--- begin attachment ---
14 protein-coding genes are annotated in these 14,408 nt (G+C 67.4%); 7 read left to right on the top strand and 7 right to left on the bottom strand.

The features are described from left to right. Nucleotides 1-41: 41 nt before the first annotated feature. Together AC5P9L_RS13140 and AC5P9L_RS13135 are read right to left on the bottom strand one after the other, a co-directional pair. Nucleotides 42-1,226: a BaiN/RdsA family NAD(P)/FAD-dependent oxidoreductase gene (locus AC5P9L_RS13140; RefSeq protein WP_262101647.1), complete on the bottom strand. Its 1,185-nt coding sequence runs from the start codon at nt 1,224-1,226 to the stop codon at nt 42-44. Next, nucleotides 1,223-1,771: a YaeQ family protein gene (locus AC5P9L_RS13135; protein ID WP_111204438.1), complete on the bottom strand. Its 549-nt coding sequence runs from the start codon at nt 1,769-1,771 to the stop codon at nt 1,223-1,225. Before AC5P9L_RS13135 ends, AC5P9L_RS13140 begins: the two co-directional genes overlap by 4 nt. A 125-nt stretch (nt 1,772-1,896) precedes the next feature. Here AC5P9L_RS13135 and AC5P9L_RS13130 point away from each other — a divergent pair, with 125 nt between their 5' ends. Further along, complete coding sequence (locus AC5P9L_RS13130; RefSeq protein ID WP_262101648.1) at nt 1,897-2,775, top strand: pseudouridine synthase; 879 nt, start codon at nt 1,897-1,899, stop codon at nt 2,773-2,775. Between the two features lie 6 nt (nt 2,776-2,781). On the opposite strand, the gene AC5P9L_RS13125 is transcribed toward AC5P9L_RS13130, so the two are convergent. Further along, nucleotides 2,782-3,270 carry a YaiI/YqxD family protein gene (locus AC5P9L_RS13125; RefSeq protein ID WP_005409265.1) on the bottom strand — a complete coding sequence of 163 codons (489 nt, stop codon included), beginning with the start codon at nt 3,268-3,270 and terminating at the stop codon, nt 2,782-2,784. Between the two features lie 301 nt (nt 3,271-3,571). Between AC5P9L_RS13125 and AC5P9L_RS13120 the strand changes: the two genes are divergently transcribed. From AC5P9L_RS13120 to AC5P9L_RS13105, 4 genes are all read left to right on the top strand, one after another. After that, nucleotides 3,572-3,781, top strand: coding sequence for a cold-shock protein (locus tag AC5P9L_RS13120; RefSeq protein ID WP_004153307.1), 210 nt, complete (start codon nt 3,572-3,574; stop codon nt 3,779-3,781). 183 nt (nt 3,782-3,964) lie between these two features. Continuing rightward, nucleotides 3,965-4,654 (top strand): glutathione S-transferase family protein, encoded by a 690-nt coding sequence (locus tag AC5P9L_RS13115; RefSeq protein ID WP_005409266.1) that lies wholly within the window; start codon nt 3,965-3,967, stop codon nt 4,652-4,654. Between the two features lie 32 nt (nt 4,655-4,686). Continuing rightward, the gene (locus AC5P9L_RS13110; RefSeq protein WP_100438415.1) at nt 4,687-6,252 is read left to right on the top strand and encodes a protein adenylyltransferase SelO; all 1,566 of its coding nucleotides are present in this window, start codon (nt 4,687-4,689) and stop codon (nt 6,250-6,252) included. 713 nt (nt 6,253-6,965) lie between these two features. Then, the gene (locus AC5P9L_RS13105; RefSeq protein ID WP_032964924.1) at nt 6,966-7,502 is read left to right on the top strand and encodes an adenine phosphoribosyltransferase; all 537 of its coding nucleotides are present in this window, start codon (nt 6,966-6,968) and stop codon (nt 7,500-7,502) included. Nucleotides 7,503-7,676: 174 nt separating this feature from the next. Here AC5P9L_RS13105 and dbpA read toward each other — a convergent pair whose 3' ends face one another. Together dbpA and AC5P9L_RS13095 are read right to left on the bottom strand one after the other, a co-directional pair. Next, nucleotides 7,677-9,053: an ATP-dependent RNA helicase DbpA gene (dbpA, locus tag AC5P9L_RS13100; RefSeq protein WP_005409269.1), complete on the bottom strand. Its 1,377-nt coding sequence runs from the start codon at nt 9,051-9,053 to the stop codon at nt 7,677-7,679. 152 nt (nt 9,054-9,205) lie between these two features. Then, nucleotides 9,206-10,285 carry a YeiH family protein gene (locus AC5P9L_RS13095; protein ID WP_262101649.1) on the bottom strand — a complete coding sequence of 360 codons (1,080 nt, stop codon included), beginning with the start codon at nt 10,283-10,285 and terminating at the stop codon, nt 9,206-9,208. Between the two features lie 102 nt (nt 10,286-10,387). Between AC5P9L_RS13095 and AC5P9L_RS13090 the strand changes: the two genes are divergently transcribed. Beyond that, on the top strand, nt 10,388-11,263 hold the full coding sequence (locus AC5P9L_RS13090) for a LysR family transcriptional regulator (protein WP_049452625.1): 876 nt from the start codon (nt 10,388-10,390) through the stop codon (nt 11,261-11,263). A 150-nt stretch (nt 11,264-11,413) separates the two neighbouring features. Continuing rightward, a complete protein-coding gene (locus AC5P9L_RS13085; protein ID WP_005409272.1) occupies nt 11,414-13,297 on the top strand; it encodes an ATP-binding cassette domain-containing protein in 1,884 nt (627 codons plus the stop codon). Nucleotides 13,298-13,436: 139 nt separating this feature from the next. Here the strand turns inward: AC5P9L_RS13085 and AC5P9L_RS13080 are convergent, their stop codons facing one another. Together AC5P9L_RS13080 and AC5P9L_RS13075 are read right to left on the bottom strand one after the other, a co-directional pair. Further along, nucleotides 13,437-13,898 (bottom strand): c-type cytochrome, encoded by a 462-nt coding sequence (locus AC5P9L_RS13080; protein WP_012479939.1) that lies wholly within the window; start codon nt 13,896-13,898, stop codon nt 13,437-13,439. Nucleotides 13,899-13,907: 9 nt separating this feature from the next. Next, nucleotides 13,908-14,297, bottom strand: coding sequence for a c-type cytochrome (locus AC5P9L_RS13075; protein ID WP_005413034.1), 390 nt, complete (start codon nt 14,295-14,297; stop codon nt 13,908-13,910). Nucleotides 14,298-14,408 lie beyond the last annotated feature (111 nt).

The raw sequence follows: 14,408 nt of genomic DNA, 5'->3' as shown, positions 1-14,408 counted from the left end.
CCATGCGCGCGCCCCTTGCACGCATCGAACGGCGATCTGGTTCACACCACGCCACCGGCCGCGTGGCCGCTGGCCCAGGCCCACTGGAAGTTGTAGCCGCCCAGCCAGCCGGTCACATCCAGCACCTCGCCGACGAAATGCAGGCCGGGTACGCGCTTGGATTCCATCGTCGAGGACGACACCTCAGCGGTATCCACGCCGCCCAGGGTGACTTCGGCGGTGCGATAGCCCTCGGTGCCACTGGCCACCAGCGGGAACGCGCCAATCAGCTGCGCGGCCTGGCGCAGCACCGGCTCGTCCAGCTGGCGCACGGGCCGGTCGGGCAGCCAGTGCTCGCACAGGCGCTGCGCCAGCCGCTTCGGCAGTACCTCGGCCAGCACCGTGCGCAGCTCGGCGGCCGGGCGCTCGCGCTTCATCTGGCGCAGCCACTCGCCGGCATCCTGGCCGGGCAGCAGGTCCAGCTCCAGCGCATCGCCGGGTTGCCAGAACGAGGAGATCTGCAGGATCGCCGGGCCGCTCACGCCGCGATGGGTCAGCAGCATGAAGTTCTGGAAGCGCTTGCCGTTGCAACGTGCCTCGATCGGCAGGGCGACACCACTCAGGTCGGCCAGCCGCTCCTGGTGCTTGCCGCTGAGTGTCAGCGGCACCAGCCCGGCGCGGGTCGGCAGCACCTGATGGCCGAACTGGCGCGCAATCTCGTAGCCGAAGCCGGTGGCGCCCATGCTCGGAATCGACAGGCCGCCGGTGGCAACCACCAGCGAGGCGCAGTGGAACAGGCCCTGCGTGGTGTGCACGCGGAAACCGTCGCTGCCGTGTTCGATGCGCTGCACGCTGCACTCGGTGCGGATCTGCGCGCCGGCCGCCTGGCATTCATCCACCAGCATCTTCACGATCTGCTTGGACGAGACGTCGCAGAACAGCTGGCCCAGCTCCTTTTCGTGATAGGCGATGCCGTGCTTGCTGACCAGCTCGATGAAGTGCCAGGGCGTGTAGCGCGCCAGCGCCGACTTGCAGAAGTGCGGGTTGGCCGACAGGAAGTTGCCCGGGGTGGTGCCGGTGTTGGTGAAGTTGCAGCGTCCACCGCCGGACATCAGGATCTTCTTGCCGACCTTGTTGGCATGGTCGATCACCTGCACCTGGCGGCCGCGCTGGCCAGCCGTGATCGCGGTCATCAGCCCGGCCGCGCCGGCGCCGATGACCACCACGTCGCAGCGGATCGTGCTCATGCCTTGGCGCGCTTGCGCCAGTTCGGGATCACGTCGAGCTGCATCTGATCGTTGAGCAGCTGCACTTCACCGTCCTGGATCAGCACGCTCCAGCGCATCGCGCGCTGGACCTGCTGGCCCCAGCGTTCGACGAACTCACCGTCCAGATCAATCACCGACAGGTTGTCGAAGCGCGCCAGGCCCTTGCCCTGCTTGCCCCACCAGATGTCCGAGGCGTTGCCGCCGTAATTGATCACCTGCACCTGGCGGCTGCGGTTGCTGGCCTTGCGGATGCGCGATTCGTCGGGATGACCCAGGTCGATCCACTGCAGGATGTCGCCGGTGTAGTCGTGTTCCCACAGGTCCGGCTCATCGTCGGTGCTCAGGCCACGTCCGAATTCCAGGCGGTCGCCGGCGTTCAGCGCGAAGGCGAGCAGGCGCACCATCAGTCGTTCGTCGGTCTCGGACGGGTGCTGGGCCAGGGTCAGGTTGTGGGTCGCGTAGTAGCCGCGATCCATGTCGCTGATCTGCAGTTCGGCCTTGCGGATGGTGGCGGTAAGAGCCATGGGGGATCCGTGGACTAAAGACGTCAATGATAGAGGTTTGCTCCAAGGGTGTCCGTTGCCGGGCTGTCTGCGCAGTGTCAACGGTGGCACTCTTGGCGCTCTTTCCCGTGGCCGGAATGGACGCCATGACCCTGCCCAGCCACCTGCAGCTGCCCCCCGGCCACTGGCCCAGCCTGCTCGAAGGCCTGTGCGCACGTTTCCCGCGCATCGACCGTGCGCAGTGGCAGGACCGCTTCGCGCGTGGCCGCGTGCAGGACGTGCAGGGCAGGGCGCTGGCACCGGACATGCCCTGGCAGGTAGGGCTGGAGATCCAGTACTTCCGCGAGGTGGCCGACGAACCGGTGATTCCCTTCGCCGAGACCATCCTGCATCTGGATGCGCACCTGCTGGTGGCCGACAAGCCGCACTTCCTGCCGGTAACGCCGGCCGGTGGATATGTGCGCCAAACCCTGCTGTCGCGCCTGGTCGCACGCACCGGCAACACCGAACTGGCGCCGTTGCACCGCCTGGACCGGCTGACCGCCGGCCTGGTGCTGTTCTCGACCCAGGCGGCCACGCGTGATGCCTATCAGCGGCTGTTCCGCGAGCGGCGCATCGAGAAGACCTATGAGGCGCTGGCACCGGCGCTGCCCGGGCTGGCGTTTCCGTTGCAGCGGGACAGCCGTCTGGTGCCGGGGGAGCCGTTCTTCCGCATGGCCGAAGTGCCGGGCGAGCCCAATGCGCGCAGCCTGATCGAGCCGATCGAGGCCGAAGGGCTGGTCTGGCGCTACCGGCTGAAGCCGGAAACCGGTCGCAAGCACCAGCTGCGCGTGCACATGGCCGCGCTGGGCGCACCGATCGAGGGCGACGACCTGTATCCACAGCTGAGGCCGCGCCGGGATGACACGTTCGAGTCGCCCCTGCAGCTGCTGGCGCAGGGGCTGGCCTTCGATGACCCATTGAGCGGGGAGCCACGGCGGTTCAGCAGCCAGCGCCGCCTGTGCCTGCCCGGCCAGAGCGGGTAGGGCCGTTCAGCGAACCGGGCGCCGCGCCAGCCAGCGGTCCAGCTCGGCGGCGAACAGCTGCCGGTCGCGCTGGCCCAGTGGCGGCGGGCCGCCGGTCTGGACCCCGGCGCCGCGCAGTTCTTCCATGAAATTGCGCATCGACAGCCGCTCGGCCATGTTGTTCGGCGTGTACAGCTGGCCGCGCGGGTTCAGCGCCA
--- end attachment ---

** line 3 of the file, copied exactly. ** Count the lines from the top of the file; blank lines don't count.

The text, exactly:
The raw sequence follows: 14,408 nt of genomic DNA, 5'->3' as shown, positions 1-14,408 counted from the left end.